A TRUE STORY?
Commentator 14/3, March 1970
Good ghost stories turn up in unlikely places. A few months ago, I found one of the best vampire stories I have yet read in the back files of the quarterly Antiquity, a journal which specializes in sober articles dealing with archaeological problems. In a way, of course, this story presents an archaeological problem, too. The author was the late A. J. B. Wace, one of the foremost archaeologists whose work on prehistoric Greece pieced together the picture of the civilization to which Helen of Troy and the great Achilles belonged. I believe it is a true story, but cannot vouch for it 1. Wace has a number of ghost stories to tell, and since he is now dead, he is no longer around to swear to their accuracy.
This tale took place in the spring of 1911, when Wace and another British archaeologist, Evesham, who died in World War I, were excavating cemetery of Bronze Age tombs close to the little village of Thymari in southern Greece. About a month after work started, they found the entrance passage of what promised to be a large rock-cut tomb, much like the others they had been finding, except that the passage was particularly wide. The tomb did not seem to have been disturbed since it was originally sealed up. Usually these rock-cut tombs were family vaults of sorts, which were reopened periodically for fresh tenants. Not this one. The entrance passage in front of the door was solidly blocked with a great mass of stone, and the doorway itself was walled up with gigantic blocks of limestone, Their joints carefully packed with yellow clay.
The workmen began to speculate about what they would find in the undisturbed tomb. Everyone dreamed of gold, although the most experienced of them prophesied that all they would discover would be the bones of a donkey, put there by the wily Odysseus as a practical joke on tomb robbers and archaeologists. He was a close as anyone to the truth. (He had also noticed that no vegetation grew above the tomb.) What the workmen found when the tomb was opened was one skeleton lying against the centre back wall, on its back, with its head to the west.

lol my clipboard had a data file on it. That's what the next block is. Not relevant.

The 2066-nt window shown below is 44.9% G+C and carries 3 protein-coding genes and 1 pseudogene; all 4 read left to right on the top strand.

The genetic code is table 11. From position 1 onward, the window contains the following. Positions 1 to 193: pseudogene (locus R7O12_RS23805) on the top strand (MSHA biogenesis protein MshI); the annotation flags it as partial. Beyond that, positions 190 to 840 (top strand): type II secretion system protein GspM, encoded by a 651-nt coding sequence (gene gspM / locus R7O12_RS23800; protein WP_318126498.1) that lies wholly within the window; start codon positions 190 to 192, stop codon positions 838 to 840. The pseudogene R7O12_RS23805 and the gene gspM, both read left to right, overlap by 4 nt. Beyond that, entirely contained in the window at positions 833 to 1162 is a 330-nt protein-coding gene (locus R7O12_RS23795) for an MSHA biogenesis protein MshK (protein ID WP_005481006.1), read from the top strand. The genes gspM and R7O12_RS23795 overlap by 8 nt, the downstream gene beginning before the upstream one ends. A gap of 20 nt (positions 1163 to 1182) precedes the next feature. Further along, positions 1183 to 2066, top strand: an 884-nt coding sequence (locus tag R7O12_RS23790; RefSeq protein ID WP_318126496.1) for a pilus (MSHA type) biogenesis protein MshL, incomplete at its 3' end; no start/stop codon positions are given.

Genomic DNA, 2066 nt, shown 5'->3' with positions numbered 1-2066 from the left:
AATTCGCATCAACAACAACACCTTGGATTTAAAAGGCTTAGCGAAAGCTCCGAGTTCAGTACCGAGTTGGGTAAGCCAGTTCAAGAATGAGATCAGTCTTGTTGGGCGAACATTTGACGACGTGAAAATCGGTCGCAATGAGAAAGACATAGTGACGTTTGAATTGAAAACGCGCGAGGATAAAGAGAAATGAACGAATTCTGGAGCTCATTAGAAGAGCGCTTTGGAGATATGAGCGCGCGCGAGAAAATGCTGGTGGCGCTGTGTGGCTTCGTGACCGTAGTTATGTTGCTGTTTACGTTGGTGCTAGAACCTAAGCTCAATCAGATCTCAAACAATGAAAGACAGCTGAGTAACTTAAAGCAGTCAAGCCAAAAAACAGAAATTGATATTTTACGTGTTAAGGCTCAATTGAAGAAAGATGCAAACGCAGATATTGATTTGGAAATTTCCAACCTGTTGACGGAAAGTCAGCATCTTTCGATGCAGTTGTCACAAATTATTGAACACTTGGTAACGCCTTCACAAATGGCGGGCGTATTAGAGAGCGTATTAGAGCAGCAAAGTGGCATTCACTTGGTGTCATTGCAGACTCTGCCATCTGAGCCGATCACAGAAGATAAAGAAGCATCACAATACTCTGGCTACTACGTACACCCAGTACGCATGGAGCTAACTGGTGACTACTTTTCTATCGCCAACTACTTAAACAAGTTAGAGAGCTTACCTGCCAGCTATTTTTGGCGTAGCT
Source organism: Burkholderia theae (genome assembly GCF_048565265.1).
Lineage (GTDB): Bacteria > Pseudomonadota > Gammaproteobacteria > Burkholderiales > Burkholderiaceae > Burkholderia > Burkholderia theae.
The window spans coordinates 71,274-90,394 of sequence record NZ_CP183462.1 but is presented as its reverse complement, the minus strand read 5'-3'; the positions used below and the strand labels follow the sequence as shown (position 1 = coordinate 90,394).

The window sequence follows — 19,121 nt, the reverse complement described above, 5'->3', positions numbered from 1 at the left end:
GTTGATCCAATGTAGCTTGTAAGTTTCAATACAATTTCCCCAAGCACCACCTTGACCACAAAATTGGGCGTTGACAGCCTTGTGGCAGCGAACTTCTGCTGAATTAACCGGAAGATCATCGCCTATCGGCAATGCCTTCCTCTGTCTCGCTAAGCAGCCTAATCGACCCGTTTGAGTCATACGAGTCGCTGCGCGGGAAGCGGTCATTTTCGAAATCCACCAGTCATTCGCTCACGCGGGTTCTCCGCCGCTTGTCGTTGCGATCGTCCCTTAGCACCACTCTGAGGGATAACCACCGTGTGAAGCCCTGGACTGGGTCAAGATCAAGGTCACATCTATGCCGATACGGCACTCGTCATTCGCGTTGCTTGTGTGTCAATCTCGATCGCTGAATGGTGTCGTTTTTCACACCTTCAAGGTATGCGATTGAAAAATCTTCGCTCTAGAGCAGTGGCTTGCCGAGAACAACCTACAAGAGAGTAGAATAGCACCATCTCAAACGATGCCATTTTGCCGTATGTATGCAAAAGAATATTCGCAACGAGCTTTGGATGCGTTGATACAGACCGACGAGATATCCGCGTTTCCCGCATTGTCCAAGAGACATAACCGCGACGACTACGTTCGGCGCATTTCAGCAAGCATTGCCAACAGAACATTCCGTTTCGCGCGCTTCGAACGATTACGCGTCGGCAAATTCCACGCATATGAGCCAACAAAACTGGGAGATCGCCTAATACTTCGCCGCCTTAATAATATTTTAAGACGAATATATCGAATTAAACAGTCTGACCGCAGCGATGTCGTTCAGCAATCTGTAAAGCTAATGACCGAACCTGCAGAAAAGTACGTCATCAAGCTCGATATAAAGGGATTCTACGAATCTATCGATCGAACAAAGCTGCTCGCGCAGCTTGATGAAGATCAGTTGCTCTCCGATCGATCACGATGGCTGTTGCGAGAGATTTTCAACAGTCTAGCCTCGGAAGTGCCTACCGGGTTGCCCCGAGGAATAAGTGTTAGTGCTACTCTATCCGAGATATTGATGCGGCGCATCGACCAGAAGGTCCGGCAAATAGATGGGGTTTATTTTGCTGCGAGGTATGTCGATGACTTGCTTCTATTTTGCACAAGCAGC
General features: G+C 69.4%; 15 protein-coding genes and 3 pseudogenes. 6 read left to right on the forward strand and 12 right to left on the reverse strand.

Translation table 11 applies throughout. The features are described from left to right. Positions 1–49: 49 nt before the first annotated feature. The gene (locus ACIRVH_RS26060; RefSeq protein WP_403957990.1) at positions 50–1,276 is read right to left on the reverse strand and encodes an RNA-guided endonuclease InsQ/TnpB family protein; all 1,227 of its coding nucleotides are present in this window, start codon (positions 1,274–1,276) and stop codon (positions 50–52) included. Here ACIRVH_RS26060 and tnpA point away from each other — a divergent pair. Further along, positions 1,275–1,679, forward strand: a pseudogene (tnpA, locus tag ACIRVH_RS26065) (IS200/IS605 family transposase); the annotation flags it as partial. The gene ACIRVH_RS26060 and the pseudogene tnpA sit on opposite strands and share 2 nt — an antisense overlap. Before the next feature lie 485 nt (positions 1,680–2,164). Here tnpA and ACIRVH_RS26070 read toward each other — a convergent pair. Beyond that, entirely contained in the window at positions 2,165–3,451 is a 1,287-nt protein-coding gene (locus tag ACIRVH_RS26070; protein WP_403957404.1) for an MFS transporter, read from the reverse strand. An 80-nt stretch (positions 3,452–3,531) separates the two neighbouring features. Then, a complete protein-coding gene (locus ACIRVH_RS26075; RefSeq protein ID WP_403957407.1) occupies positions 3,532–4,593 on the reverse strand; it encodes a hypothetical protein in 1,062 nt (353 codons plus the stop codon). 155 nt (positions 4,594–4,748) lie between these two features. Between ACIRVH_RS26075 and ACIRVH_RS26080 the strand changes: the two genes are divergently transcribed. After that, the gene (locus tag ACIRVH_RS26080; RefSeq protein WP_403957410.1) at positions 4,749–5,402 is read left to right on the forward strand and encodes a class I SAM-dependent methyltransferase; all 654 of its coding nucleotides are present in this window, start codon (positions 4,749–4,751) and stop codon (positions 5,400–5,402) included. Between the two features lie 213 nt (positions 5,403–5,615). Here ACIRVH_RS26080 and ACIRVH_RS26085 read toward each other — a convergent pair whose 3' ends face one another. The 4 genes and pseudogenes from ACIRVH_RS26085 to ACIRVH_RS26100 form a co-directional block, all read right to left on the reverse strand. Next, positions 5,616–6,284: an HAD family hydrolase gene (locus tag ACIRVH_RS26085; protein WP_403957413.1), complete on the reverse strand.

That day – Thursday – it was too late to continue work. So the two Englishmen picked a trusted man to sleep in the doorway of the tomb, to keep out curious night prowlers.
Early Friday morning, Evesham and Wace were aroused by violent knocking on their bedroom door. In burst a wild-eyed workman. He declared, with many appeals to the Virgin, that he had slept in the doorway of the tomb, and all had gone well until about half and hour before. Then he heard a rustle, and what sounded like the dry rattle of bones from inside the tomb. He called out a challenge. There was no reply. Then something touched his foot, and he lost his nerve and ran.
Evesham and Wace went out with their flashlights to investigate. It was already dawn. There was no disturbance in the tomb except that the skeleton seemed to have moved slightly, and there were footprints about it which might have belonged to a bird or some reptile.
Next day, work went on. The skeleton was completed bared, and in its rib cage there was found a bronze spearhead which was clearly prehistoric. Evesham removed the skull, which was well-preserved, and the spearhead, and locked them in a wooden box in the bedroom where the two archaeologists slept.
The guard set to watch the tomb Friday night was a former member of the Royal Evzone guard, and his courage was above suspicion. Yet, towards morning, he, too, came running. This time, when Wace and Evesham investigated, they found that the skeleton had disappeared, and on the tomb floor were more of the curious tracks. Evesham was inclined to believe that some of the villagers were playing tricks on them, for whatever reason.